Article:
Heading into last year’s All-Star break, the Aces had lost five of seven games. Coach Becky Hammon said she lost some sleep with the team’s struggles at the time.
Hammon and the rest of the Aces will head into this year’s All-Star break in a much better spot after they cruised to a 97-78 road victory over the Los Angeles Sparks on Wednesday at Crypto.com Arena to improve to 19-2.
A’ja Wilson scored 23 of her game-high 25 points before halftime — the most she’s scored in a first half. She made nine of her 14 shots and added 12 rebounds.
“We came out really good in the first half and imposed our will on both ends of the floor,” Hammon said. “I thought our defense was really good. It’s a good way to go into the All-Star break, a lot better than my break last year.”
Guard Kelsey Plum poured in 21 points, and guard Chelsea Gray scored 16 while making six of her nine shots. Wing Jackie Young added 14 points.
The Aces rolled to their third consecutive win of 19 points or more despite playing without starter Candace Parker, who missed her third straight game with a right ankle injury.
Center Azura Stevens scored 22 points and added 12 rebounds, and All-Star forward Nneka Ogwumike had 20 points and 11 rebounds for the Sparks (7-13).
The Aces are off the next seven days with the All-Star break beginning Thursday. Their next game is on the road against the Seattle Storm on July 20.
Las Vegas will host the WNBA All-Star Game at 5:30 p.m. Saturday at Michelob Ultra Arena. Wilson, Young, Plum and Gray will participate in the game as part of Team Wilson, coached by Hammon and her staff.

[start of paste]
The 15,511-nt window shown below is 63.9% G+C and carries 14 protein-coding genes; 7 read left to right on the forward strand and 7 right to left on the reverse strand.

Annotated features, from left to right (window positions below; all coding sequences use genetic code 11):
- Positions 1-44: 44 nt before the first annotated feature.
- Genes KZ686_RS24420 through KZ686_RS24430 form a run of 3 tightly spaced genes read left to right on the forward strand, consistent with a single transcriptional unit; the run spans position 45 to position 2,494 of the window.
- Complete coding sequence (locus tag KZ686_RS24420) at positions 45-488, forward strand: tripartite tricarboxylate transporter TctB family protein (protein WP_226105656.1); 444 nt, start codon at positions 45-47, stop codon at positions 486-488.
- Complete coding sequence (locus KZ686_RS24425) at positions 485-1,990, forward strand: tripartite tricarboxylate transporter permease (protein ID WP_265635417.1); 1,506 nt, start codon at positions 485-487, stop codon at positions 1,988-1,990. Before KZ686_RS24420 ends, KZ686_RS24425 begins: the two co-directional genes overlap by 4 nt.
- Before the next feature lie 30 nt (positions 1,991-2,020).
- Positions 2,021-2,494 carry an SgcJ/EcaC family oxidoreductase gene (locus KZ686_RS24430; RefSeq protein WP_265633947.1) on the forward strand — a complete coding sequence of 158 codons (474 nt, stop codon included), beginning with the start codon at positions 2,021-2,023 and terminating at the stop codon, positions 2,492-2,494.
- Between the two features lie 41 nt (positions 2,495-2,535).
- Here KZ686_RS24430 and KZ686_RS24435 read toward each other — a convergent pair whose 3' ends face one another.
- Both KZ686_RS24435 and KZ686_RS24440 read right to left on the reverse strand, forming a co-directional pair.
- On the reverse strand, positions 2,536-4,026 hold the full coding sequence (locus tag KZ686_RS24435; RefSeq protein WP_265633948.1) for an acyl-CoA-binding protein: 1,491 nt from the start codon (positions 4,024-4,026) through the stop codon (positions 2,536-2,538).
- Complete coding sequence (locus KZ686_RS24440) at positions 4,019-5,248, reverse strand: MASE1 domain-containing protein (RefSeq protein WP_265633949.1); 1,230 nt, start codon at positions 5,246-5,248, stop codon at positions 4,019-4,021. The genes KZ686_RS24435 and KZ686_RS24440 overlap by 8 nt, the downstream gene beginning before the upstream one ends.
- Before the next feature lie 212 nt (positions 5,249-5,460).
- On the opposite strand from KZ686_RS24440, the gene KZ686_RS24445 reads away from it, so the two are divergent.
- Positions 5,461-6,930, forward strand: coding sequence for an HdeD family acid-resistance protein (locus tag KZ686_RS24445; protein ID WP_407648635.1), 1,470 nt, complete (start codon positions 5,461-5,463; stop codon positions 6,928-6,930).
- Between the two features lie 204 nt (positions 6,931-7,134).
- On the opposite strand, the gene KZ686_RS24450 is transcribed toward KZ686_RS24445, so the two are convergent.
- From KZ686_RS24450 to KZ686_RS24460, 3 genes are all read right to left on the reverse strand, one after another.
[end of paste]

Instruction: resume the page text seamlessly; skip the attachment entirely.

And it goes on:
Here are three takeaways from the win:
1. Big first quarter
Early on, it was clear Wilson, the reigning league MVP, wasn’t looking ahead to the weekend festivities as captain of one of the All-Star teams.
Wilson scored 16 first-quarter points and single-handedly outscored the Sparks as the Aces held a 32-15 advantage after the first 10 minutes.
“Becky kept reeling me in saying, ‘Don’t clock out. Don’t clock out,’” Wilson said. “… I just came out and my teammates kept feeding me the basketball, and the ball is going through the hoop.”
The Aces attacked the paint with Wilson early. She scored her first six points in the paint and knocked down a 3-pointer as she made her first four shots.
Wilson made seven of her eight first-quarter shots as the Aces shot 68.4 percent from the field in the quarter. She grabbed five rebounds in the first.
2. Third-quarter response
Hammon has shown she isn’t afraid to call a timeout to get a message across to her team.
The Aces didn’t need that reminder to start the game, making their first five shots and leading by double digits early. But they did need it in the third quarter as the Sparks tried to chip away at the Aces’ lead.
Los Angeles went on a 10-0 scoring run midway through the quarter and cut the deficit to 14 points, causing Hammon to burn a pair of timeouts.
“Our experience helps in these situations,” Plum said. “We don’t allow runs to go from seven and eight to 15 (points). … Just stop the bleeding early and get good shots, and good things will happen.”
The Aces responded with a strong end of the quarter, going on a 10-0 run to hold their largest lead to that point, 80-52, entering the fourth quarter. Plum scored 10 points in the quarter.
3. Gray moves up list
With the night Wilson had, the Aces didn’t need Gray to make an impact scoring. While the five-time All-Star was in double figures, she made her usual impact as a passer.
Gray had five assists and moved up to No. 14 on the WNBA’s all-time assist list (1,340), passing Briann January. Gray was third in the WNBA in assists this season, averaging 6.6 per game, entering Wednesday.
Gray was not an All-Star last season, but her teammates and others around the league believed she was deserving of the honor.
The snub sparked a strong second half of the season and playoff run as Gray averaged 21.7 points in 10 postseason games to help lead the Aces to the title and earn Finals MVP.